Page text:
History of the Telstra Research Laboratories


The Junction Cable Tester

When I was a Trainee Tech, 1969 onward, the PMG was deep into its rollout of ARF and ARK crossbar telephone exchanges per the 1960 Community Telephone Plan to provide automatic telephone service to pretty much anyone who wanted a phone. This meant a huge installation programme of junction cables interconnecting at the telephone exchanges in a sort of hierarchical/mesh network. A typical junction cable would have 1200 pairs. Each time Lines Installers installed a cable, it would have to be tested - this would tie up a senior tech and two helpers for two to three weeks in an extremely boring job.

You'd use an MDF "test shoe" connector to connect an oscillator to each pair in turn, while at the other end, your mate, in telephone contact, would connect a termination and level measuring set. A third chap would look at the measuring set meter, calling out the reading each time. All pairs in a 100 pair unit of the cable had to be checked for crosstalk to all other pairs in the unit. That's 12 x 0.5 x 100 x 99 = 59,400 checks per typical cable. When a cross-talking pair worse than 69 dB was found, we were supposed to put a shrink plastic sleeve on the MDF block so that the pair could not be used. After a while, you could literally fall asleep on the MDF ladder while doing this work. All day long, every day in exchange MDF rooms, you could hear us going "90, 92, 98, 91, 94, 99, 99, 96, 96, 98, 68, 99, 96, 94, 99, aww shit was that a bad pair back there?" And we had to do some of it over again.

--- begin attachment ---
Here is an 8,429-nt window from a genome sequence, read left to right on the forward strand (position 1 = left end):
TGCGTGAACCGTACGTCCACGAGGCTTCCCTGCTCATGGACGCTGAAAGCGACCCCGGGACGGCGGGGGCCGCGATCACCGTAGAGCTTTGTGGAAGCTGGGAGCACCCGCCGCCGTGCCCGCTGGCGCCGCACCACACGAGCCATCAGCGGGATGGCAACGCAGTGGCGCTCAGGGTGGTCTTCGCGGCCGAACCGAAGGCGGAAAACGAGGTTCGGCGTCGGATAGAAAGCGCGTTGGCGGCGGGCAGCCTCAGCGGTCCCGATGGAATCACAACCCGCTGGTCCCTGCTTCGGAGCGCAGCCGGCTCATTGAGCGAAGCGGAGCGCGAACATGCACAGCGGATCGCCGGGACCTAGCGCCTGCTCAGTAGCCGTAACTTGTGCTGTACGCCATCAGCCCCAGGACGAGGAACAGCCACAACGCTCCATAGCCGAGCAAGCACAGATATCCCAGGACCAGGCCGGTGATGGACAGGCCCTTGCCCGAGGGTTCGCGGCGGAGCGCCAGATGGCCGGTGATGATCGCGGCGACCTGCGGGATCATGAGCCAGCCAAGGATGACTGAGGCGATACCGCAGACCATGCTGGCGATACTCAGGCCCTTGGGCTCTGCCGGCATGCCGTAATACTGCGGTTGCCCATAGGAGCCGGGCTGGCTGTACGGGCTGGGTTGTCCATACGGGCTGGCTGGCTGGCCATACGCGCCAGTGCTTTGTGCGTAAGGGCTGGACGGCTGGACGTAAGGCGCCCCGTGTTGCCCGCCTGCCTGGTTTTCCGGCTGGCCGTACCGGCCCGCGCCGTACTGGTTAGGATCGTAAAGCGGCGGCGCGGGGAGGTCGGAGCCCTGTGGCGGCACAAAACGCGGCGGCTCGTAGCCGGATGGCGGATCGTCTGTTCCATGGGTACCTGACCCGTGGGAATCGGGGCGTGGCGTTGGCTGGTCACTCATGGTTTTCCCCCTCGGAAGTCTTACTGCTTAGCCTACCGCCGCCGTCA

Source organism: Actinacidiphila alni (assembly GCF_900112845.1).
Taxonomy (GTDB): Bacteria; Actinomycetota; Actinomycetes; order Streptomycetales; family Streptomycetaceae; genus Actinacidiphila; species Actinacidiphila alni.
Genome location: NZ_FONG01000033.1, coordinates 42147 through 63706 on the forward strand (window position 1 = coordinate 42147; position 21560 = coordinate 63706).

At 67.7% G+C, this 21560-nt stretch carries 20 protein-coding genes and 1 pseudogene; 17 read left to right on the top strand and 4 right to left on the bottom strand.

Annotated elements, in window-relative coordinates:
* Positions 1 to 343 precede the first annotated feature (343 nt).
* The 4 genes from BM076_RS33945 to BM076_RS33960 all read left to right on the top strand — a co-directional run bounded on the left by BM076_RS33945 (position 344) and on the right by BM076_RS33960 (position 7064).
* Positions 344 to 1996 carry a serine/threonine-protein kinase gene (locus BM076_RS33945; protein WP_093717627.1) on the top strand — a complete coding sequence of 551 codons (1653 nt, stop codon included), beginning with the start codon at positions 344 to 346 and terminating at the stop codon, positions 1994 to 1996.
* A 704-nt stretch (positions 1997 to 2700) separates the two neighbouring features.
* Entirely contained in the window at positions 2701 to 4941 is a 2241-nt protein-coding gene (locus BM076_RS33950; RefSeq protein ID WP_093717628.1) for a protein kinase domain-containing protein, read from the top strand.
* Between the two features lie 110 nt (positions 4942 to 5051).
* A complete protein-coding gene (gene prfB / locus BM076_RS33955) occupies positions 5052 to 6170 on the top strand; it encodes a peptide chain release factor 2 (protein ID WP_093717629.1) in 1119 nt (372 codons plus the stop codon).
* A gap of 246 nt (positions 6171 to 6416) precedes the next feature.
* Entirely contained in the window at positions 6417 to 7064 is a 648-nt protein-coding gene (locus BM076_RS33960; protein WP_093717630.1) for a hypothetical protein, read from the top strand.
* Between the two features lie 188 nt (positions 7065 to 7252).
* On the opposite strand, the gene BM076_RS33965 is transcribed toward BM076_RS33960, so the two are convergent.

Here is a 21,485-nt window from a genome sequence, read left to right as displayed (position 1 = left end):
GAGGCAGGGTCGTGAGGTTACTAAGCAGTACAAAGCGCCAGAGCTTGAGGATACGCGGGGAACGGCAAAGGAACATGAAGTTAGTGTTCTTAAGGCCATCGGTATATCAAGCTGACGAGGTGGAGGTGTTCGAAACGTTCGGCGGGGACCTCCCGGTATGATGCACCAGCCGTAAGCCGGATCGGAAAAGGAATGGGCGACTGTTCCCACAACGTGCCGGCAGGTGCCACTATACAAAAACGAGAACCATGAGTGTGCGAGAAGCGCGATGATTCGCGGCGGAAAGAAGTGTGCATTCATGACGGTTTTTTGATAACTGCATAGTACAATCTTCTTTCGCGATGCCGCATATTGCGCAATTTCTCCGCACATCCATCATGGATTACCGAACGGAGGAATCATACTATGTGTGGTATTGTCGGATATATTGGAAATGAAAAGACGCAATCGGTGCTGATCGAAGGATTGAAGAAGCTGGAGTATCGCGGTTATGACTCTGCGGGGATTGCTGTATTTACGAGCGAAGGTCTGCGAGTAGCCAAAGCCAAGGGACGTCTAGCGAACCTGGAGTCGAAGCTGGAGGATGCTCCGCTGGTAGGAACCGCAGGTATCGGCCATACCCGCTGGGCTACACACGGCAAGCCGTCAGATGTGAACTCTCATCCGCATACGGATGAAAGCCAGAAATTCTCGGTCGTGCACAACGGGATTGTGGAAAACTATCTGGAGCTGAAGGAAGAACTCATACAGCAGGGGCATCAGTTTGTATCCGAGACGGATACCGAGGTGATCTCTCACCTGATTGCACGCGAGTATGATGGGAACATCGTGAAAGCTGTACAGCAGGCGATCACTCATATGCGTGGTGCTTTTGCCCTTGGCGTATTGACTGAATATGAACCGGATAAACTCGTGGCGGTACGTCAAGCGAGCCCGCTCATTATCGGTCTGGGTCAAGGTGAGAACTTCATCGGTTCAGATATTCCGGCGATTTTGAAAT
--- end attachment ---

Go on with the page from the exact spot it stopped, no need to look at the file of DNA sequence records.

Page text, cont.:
After doing this on about 5 cables, I decided there HAS to be a better way, and I'm not doing it any more. Back at the depot I thought out a method using uniselectors (a sort of stepper motor that could select one out of 25 sets of contacts - used in English Step-By-Step exchanges) pulsed with power transistors interfaced to the meter circuit of a Siemens TM set. A tech volunteered to make up a special connector that connected to all 25 pairs in an MDF block vertical at once. He came up with the goods - a real rough hand-made affair made out of brass shim, string, and leftovers. I built my transistor & uniselector unit, and we demonstrated to the depot supervisor that it worked - and all you had to do was connect it up, connect to the MDF block, sit back, and watch while it found all the faulty pairs, in five minutes, eliminating hours of drudgery.

Well, it worked great on the bench. In the field it was not very good. This was because MDF blocks were designed as solder tag blocks, not as a push-on male connector. The tags had flux and oxidation on them - you couldn't get a reliable connection. Back at the depot, the tech pulled apart his hand-made connector female, and manually punched a ridge on all the contacts with a sharpened up screwdriver, then re-assembled it. We figured that with a ridge on each contact, providing a pressure point, the act of pushing it on would cut through/clean the MDF tag and we'd get a good contact. Back to the exchange - it worked! We got reliable low resistance connections every time on every pair.